What happens during a preconception appointment

Getting care before pregnancy will help reduce possible risks to you and baby

What happens during a preconception appointment

You’ve reached childbearing age and you’ve started thinking about having a baby. You also need to be thinking about being as healthy as possible for pregnancy.

The right time for that begins long before you actually start trying to conceive.

Preconception care will help you minimize possible risks. A great place to start is with a checkup with your doctor that can put you on a path that leads to a healthy pregnancy and baby.

What are the benefits of a preconception appointment?

During a preconception appointment, the main goal is to review a patient’s medical history to identify issues that need attention before pregnancy – or could pose heightened risks during pregnancy.

As a patient, you can meet your potential pregnancy care provider to ask questions and feel more prepared. A provider will be able to help you make plans based on the information obtained during your visit.

What is included in a preconception appointment? Can this include a preconception exam?

Topics you can expect will be addressed during a preconception appointment include:

  • Medical and surgical history
  • Family health history
  • Genetic history
  • Current medications
  • Past pregnancies
  • Diet and lifestyle
  • Vaccination status

You may have an exam if it’s time for your cervical cancer screening with a pap smear or if you have any specific concerns. However, not all visits will require an exam.

When should a preconception appointment occur?

A preconception visit can be scheduled any time you are considering pregnancy. If you have medical conditions that may need to be optimized prior to conceiving – things like hypertension (high blood pressure) or diabetes, for instance – you will want to plan your visit far enough ahead to allow time to have these medical conditions under control before you are ready to start trying for pregnancy.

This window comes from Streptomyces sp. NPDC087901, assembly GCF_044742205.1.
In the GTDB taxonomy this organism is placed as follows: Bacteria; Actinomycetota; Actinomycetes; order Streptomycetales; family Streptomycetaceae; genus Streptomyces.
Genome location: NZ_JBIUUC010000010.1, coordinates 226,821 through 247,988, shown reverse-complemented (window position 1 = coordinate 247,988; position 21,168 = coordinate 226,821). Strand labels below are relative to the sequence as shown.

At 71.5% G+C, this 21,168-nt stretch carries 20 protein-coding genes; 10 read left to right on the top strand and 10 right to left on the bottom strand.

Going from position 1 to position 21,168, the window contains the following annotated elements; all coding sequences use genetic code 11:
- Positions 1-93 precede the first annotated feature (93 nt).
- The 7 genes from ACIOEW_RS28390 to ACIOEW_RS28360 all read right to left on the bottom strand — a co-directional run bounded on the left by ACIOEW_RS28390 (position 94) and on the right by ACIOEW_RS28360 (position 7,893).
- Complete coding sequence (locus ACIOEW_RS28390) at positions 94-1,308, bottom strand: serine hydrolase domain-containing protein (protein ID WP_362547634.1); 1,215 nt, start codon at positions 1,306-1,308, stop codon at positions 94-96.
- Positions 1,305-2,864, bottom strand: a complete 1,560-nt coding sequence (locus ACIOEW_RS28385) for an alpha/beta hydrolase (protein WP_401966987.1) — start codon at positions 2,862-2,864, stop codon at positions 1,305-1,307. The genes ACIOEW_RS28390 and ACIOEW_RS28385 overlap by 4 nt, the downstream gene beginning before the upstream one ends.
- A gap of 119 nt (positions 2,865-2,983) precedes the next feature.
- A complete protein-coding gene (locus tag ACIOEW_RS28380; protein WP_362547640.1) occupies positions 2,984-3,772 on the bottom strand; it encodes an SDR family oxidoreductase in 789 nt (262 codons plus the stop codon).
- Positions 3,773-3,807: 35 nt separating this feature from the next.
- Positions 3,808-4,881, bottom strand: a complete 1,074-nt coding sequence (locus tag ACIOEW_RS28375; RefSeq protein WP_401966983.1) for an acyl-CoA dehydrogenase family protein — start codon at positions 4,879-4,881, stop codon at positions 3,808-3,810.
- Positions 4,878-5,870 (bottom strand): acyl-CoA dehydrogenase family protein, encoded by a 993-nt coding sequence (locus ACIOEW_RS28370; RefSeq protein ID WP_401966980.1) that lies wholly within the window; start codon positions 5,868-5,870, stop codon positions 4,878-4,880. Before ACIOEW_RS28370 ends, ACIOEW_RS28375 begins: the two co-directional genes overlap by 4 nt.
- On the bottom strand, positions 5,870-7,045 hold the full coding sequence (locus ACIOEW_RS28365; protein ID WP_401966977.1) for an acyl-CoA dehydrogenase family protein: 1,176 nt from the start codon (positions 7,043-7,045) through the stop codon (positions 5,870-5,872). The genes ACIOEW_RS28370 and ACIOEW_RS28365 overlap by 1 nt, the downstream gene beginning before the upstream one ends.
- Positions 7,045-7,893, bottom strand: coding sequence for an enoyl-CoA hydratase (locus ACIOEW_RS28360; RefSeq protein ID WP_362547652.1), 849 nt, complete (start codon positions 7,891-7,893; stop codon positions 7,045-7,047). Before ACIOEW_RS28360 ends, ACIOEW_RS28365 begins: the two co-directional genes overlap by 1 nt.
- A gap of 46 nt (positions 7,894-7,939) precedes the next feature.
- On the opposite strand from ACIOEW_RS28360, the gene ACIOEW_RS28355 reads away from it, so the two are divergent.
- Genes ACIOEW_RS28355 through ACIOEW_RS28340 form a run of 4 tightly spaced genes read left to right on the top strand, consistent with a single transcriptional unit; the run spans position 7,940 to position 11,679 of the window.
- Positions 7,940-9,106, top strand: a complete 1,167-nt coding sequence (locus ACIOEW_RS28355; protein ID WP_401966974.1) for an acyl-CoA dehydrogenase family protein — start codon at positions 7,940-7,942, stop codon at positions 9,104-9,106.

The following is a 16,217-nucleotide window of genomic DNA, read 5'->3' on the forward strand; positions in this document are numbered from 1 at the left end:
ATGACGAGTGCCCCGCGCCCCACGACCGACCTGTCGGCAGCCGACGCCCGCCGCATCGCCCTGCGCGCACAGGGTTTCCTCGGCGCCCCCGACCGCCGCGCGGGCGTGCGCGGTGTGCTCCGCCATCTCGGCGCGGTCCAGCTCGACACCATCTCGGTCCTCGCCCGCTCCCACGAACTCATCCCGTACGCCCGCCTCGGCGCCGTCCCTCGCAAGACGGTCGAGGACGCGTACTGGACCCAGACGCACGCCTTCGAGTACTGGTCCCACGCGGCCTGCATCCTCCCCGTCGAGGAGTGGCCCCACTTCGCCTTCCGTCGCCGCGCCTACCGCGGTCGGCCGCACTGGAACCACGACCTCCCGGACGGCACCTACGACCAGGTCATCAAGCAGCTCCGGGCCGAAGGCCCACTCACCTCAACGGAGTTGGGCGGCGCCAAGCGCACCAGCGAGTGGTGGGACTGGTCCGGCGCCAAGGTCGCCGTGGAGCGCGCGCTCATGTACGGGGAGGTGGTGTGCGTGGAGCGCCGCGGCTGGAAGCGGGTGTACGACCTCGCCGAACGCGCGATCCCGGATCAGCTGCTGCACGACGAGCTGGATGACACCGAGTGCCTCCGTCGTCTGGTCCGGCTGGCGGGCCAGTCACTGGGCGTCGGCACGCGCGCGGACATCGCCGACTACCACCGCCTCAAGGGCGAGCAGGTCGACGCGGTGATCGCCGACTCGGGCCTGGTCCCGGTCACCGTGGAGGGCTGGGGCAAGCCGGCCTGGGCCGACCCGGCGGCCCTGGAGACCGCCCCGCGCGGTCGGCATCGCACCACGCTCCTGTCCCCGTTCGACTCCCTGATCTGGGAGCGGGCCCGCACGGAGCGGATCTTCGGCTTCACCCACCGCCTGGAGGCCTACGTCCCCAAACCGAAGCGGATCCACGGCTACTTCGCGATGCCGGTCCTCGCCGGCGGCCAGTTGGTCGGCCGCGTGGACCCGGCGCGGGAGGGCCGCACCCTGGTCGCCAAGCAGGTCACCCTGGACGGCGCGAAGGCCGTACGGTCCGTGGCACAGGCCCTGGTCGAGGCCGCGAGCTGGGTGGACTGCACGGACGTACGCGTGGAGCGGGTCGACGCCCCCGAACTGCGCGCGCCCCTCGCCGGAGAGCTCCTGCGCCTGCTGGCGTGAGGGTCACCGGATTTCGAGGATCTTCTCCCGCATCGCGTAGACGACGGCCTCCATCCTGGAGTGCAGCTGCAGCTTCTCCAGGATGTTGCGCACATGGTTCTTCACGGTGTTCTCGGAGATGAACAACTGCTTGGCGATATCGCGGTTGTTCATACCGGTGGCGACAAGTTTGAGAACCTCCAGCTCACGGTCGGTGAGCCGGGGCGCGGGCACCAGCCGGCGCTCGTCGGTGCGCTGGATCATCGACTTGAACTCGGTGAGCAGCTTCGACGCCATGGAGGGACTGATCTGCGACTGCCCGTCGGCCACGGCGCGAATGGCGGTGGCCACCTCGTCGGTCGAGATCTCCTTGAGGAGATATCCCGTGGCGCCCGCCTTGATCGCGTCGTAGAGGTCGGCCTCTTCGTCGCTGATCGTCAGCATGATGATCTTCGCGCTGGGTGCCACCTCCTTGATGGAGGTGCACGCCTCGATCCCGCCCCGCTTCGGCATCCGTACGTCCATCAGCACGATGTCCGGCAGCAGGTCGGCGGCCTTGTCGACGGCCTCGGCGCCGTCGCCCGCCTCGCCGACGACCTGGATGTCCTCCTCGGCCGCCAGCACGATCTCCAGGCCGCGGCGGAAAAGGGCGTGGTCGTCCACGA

What are the most important health considerations before pregnancy?

Prior to trying for pregnancy there are many areas of a patient’s health that can be optimized:

  • Weight. A person’s body mass index (BMI) is a number calculated from height and weight. If your BMI is in the obesity range, working on weight loss prior to pregnancy may help to decrease health risks associated with pregnancy. High weight can contribute to complications such as large babies, cesarean births, hypertension and diabetes. Conversely, being underweight can increase the risk of having a baby with a low birth weight. Both can also contribute to challenges getting pregnant.
  • Exercise. Staying active prior to pregnancy and in pregnancy can also decrease risks. Setting a goal of 150 minutes of moderate physical activity per week and finding a routine that works best for you are healthy recommendations.
  • Vaccinations. It is recommended to be up to date on vaccinations prior to pregnancy. There are some vaccines, including influenza and Tdap, that will be recommended during pregnancy.
  • Vitamins. It is recommended to start prenatal vitamins when you start trying to conceive. Taking vitamins prior to pregnancy can help decrease the nausea and vomiting common in the first trimester. Your vitamins should contain at least 400 micrograms of folic acid and 27 micrograms of iron. Folic acid is needed for neurologic development of the baby, and iron is needed to make the extra blood you and your fetus need during pregnancy.
  • Environment. Some jobs may pose risks in pregnancy. A preconception appointment can review this information and help determine if any adjustments in your work environment are needed.
  • Substance use. Substance use that includes tobacco, alcohol, marijuana, illegal drugs or prescription drugs can cause serious issues in pregnancy. Birth defects, low birth weight and stillbirths are all associated with substance use. A preconception visit can help you get the support you need.
  • Medications. Some prescription and over-the-counter medications can also cause serious risks in pregnancy. Your medication list can be discussed at a preconception visit to make sure you are on safe medications before conceiving.

How will my provider measure my risks?

Your preconception visit will allow your provider to take all the information from your medical history and formulate a plan that targets a healthy pregnancy. For certain medical conditions such as hypertension, the provider will set specific goals for where you should be prior to conceiving. The provider will work with you to help meet these goals.

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Posted In Health Information, Pregnancy, Women's